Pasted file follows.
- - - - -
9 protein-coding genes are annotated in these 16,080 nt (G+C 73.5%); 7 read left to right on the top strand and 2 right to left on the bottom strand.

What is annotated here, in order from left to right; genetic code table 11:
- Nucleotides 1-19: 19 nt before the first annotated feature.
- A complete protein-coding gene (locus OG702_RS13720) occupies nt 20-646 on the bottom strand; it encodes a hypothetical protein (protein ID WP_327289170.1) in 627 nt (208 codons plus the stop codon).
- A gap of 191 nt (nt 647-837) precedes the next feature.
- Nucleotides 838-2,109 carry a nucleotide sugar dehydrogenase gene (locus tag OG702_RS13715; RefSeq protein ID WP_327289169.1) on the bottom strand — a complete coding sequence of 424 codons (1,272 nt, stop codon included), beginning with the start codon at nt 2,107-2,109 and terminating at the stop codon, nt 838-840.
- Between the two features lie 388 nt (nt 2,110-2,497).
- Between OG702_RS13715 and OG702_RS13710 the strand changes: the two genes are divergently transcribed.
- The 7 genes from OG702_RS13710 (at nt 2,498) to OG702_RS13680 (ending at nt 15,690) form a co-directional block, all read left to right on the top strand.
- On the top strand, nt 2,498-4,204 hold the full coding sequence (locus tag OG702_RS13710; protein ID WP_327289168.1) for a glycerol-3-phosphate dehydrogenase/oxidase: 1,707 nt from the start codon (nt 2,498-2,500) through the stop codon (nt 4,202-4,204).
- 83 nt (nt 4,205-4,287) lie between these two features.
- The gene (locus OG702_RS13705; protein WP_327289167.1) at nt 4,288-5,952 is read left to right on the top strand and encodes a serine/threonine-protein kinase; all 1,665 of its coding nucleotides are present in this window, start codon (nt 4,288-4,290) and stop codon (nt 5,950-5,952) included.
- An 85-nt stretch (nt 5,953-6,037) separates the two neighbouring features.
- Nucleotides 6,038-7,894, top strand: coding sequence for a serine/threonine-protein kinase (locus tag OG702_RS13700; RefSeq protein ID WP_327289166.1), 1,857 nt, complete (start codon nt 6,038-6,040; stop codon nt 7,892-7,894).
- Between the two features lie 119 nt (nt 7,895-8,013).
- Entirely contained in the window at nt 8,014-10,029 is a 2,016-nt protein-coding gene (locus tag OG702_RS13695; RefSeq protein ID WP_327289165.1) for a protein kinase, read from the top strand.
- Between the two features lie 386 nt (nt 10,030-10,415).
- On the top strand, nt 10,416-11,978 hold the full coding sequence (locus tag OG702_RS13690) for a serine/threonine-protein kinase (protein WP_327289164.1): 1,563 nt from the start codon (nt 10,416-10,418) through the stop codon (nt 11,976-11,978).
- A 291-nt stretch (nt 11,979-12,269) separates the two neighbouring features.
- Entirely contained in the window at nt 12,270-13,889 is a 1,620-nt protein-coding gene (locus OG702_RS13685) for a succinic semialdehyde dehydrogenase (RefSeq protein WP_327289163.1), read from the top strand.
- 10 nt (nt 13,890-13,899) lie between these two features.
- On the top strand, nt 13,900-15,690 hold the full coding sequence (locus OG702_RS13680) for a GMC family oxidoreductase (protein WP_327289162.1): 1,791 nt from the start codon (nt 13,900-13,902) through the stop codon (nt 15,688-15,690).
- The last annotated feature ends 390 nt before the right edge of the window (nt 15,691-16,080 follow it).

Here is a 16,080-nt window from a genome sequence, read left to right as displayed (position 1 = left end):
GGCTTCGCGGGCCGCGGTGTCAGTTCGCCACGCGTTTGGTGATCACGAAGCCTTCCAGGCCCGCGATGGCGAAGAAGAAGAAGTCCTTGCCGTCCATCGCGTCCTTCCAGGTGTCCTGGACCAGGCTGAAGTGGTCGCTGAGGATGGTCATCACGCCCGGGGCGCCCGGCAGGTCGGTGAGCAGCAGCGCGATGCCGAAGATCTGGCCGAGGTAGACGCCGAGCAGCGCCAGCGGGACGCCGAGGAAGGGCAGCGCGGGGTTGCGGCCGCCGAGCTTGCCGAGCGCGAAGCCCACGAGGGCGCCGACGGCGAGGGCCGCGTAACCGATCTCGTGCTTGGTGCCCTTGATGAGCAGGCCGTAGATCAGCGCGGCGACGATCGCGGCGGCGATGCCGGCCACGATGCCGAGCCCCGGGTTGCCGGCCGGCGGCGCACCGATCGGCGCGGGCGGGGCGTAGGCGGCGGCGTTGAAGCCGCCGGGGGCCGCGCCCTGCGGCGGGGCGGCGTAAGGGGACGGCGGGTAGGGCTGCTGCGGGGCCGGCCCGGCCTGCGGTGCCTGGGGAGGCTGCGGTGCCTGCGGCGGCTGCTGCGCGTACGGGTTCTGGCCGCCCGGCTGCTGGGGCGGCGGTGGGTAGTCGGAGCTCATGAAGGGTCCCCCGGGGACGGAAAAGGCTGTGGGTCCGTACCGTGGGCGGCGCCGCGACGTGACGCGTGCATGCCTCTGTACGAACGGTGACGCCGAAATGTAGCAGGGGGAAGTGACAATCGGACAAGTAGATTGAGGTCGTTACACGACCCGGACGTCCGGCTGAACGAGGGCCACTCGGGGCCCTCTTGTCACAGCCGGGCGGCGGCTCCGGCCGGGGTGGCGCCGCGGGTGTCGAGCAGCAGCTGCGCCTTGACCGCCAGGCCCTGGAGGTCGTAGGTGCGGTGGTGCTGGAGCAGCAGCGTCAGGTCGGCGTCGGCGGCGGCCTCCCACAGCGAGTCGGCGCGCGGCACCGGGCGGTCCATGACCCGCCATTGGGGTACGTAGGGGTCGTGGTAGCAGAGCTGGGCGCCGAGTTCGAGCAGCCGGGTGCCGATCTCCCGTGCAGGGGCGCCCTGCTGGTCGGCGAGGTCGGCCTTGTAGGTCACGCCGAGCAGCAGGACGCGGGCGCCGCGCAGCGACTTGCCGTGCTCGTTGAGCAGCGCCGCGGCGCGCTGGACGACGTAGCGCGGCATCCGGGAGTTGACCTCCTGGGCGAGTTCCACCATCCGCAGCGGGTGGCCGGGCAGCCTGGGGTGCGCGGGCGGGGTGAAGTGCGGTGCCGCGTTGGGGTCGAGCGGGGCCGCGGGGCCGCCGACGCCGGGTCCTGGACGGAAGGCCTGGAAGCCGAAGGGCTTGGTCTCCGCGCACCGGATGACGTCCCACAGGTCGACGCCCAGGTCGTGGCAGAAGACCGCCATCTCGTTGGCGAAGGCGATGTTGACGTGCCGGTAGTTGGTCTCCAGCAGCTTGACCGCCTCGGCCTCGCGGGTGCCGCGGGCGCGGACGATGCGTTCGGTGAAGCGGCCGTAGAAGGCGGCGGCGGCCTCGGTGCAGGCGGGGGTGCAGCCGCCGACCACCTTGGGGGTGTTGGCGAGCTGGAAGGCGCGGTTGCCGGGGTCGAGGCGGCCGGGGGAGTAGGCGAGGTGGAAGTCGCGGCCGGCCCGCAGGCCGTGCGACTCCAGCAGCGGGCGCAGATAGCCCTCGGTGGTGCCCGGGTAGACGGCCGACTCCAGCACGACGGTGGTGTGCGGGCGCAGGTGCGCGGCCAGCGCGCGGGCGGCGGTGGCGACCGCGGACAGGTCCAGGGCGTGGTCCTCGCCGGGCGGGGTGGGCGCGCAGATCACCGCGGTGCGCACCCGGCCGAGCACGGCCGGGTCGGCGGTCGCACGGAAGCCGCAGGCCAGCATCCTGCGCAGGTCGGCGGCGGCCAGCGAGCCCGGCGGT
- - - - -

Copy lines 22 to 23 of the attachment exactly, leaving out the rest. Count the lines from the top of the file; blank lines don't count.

- On the top strand, nt 13,900-15,690 hold the full coding sequence (locus OG702_RS13680) for a GMC family oxidoreductase (protein WP_327289162.1): 1,791 nt from the start codon (nt 13,900-13,902) through the stop codon (nt 15,688-15,690).
- The last annotated feature ends 390 nt before the right edge of the window (nt 15,691-16,080 follow it).